Detention policy gets itself in trouble

Dec. 12, 2006, midnight | By Ethan Kuhnhenn | 17 years, 4 months ago

New punishment for tardiness won't solve any problems

First came the cowbells, now it's detention. Things are getting increasingly worse for those afflicted with chronic tardiness.

The administration's recent implementation of a new detention policy, tested two weeks ago in the freshman hallway, is going big time. Now, students across Blair will be subjected to hall sweeps. Kids found outside classrooms after the bell rings will be locked out and given detentions.

It's obvious that the administration is concerned with tardiness, especially in the 10th and 11th grade classes, and however misguided the new detention policy is, it wouldn't be an issue if more students came to class on time. However, the administration could be more imaginative in their approach to tackling student tardiness. The new detention policy, implemented without student input from the SGA, will only alienate the student body.

In addition to a multitude of other legitimate excuses for late arrival (car and student traffic), a new policy aimed at restricting hall and bathroom passes during classes will contribute to tardiness. A new policy this year allotted students only one "emergency" bathroom pass in all English classes. Many teachers allow passes from class only a few times per semester. The consequence: longer lines at drinking fountains and bathrooms during passing time. A student who needs to use the bathroom and has class on the opposite side of the school will be hard-pressed to make it to class in a fleeting 8 minutes.

The new policy also punishes students twice for the same offense. Isn't there some double jeopardy clause that we could work in here? Teachers are already supposed to manage student tardies and absences under the "Loss of Credit" policy. If a student is late for class 15 times over a semester, he or she fails the course. The threat of an LC obviously isn't alleviating student tardiness, but that's because teacher and administrative enforcement of the LC policy is lax. Instead of punishing students with after school detention, which isn't a viable option for kids who work or need to be home after school, the administration should concentrate on improving enforcement of the policy they already have.

In spite of the administration's attempts to encourage student attendance, the new detention policy may just have the opposite effect. For some students at Blair, neither the LC nor the detention policies are deterrents for tardiness. It's likely that some students will simply skip the class they arrived late to instead of facing detention. The new policy would also extend tardiness for students who are late, by making them find their administrator and then wait to be issued a pass and detention slip (Who wants to wait around to be punished, anyway?). A student arriving only seconds late to class would probably not cause much of a disturbance. With the new policy, once the student is directed to the administrator and comes back to class five minutes later, the teacher has probably already began her lesson plan and would be interrupted by a delayed entrance.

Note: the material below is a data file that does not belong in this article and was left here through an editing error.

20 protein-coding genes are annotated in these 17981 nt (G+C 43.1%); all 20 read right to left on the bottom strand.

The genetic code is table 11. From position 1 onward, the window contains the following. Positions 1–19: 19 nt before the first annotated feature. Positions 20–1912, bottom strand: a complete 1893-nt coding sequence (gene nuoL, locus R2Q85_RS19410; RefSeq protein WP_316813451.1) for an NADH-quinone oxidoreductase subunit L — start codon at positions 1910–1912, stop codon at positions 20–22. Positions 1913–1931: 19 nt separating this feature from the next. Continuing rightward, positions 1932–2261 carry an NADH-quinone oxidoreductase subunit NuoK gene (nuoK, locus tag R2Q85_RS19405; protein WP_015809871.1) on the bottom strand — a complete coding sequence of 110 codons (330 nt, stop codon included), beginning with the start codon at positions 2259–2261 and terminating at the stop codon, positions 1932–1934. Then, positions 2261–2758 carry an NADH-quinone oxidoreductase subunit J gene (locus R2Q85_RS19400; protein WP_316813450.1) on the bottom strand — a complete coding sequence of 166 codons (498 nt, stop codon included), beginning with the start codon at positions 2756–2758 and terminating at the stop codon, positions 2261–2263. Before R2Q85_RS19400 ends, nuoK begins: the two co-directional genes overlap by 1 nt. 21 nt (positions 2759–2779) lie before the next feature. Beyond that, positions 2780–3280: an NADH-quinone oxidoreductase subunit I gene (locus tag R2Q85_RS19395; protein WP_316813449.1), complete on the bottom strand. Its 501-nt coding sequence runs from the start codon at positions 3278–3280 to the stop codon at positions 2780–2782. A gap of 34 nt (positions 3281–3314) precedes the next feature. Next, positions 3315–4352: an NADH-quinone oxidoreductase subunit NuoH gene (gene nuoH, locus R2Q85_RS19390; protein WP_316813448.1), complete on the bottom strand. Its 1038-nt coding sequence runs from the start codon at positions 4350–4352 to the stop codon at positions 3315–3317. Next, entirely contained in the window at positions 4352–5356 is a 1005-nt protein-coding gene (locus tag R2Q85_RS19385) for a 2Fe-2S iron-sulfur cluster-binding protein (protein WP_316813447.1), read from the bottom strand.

The administration's autocratic implementation of the new detention policy comes only months after the controversial ID policy, which many students opposed because of a perceived lack of student representation in the issue. Now, the administration has developed a punishment for tardiness without any student input.

For a questionable policy that would affect large numbers of Blair students, the administration should have at least told the SGA what they were doing before they made the announcement to the student body. Now, only time will tell if the new detention policy effectively cuts back on student tardiness or causes a bigger problem: hundreds of disgruntled students in detention or kids skipping class in order to avoid what they believe is a harsh and unfair punishment for an offense that, often times, has a legitimate excuse.

Ethan Kuhnhenn. Ethan Kuhnhenn is a junior in the Communication Arts program and is entering his first year as a SCO staff member. When he's not fishing in his new bass boat, you can probably find him at Taco Bell chilling with his best friend, the cheesy … More »

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